Wednesday, June 20, 2012

Media restrictions and Al-Akhbar

I am sorry to see Max leave Al-Akhbar.  But I have a few observations.  Are there people who write for Al-Akhbar that I disagree with? Of course, just as there ware people at Al-Akhbar (English and Arabic) who don't like my views at all.  I know that some can't stand me.  But I disagree with Max's reasoning.  First, yes there were people who left Al-Akhbar in the last year or so but it is not all about Syria.  There are new media in Lebanon and they are better funded than Al-Akhbar and they are luring journalists right and left, although some did leave on matters of principle.  Some left for media that are less critical of the Syrian regime or for media that are tied to right-wing or Saudi interests of for media that are critical of the Syrian regime but from a Lebanese right-wing and racist perspective.  I am not judgmental of course especially if you are a journalist who wants to work in the Middle East.  There are no perfect or even good alternatives damn it.   I just don't like Max's reference to the Nation magazine and support for Stalin.  The example implies that the Nation magazine is now perfect and without any problems.  If he feels that Al-Akhbar is not courageous enough against the Syrian regime does that mean that he thinks that the Nation magazine is courageous enough against the Israeli regime, or does he think that one lack of courage is worse than another?   Max, I noticed,, did not complain at all about censorship because I believe he has the freedom to write what he wanted:  I believe that this is the strength of Al-Akhbar in relative terms: editorial control is most lax compared to all Arab media and even to Western media.  There are articles in Al-Akhbar Arabic and English that are very critical of the Syrian regime and that call for its overthrow.  Some of Ibrahim Amin's articles (including his last one on the topic) are also very critical of the regime although he does not support its downfall.  But what is the alternative?  I talk about this with Arab journalists.  There are people I know who left Al-Akhbar and went to work for media with far more restrictions and far more financial entanglements with oil and gas money.  One has to make a decision for oneself of course.  But if Max is unhappy to write alongside people who support the Syrian regime (with whom I disagree of course), how will he feel about writing for, say, Huffington Post where there are apologists for Israeli war crimes?  Or for   In the Huffington Post Max is writing alongside Abe Foxman, for potato's sake. Does that bother him? I am not saying that he should leave and I want to read him in both media.  What worries me is that the regime that the US happens to oppose at a particular point becomes worse than any other regime but for political reasons and not purely for human rights reason.  I mean, support for Syrian regime is considered anathema nowadays but not support for the Saudi or Bahraini or Jordanian or Mubarak regime.  Al-Akhbar is a work in progress and our efforts can strengthen the project.  It is a least centralized media that I know of and departments are quite independent (sometimes that is good and sometimes that is not but it is not tightly controlled like most Arab media).  Al-Akhbar Arabic and English have published many articles critical of the Syrian regime: just today there is a very strong article against the regime by none other than Salamah Kilah (who was recently arrested and tortured and expelled by the Syrian regime but I hove to say that his article is so badly written that it is a mess but the paper published it to provoke the Syrian regime, which is good).  There are yet things in the paper that I don't like: on Syria or on Lebanon but what is important (and here is something that Max may not see because he does not read Arabic) is that the paper is pioneering on secularism and on challenging religious authorities (Sunnis and Shi`ite and Christian and even published an article about corruption of Hizbullah clerics).  The culture section is promoting sexual liberties and homosexual rights: no other Arab media--NONE--dare do that.  If there is a freer and better alternative to Al-Akhbar, I don't know it because there is none.  I believe that through our efforts we can and should strive to make the paper better and more daring and more critical.  I am staying.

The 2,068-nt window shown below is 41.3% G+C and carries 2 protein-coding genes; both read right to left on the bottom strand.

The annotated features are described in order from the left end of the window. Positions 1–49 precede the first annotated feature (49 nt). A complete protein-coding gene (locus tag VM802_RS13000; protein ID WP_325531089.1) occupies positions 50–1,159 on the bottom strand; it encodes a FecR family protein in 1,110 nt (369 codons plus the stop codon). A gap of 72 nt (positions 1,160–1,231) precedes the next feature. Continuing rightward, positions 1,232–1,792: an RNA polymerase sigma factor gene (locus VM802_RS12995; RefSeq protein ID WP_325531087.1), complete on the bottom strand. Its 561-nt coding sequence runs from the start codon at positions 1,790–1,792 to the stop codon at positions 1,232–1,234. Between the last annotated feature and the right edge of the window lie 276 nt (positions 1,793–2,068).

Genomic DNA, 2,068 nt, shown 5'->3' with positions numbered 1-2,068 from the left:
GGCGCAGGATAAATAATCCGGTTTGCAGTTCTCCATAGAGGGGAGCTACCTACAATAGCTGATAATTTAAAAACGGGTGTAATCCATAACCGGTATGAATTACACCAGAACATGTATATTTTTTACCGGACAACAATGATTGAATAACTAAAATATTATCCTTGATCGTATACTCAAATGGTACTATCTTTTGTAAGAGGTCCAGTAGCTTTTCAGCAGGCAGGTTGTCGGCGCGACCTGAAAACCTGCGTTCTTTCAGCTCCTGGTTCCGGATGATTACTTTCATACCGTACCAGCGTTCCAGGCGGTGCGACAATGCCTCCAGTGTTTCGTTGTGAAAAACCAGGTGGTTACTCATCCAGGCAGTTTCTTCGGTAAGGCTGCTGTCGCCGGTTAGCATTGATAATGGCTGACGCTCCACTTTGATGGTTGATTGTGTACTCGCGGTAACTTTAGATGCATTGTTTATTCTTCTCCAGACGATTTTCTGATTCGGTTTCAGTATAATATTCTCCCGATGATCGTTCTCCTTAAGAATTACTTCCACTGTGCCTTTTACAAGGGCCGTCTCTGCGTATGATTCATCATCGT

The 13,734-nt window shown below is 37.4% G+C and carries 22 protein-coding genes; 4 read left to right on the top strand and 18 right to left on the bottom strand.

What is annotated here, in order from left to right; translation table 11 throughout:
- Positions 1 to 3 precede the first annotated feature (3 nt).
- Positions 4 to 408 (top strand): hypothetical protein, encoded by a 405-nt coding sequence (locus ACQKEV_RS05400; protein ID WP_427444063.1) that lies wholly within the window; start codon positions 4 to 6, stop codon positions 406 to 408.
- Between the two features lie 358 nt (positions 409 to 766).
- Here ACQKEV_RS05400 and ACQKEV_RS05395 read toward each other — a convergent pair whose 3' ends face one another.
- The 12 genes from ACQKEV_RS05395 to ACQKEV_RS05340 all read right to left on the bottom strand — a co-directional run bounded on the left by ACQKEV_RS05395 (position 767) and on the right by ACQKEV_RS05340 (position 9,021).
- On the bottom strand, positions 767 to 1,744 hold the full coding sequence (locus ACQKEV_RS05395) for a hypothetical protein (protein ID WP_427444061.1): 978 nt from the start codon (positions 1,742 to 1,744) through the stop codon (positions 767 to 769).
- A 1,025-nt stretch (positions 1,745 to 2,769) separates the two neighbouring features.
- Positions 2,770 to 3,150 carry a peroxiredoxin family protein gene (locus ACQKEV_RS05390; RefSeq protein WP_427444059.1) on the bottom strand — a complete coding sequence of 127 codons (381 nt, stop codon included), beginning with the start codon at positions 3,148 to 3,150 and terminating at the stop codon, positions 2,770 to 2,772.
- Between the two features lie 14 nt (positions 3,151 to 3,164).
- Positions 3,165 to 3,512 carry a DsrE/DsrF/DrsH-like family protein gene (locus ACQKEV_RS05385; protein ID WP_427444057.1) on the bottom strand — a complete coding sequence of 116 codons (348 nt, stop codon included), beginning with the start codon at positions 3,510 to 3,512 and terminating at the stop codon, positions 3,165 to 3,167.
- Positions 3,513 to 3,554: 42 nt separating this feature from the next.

PS And it occurred to me as I was swimming: which is more critical: Al-Akhbar on Syria or the Nation on Israel?  The answer is too obvious.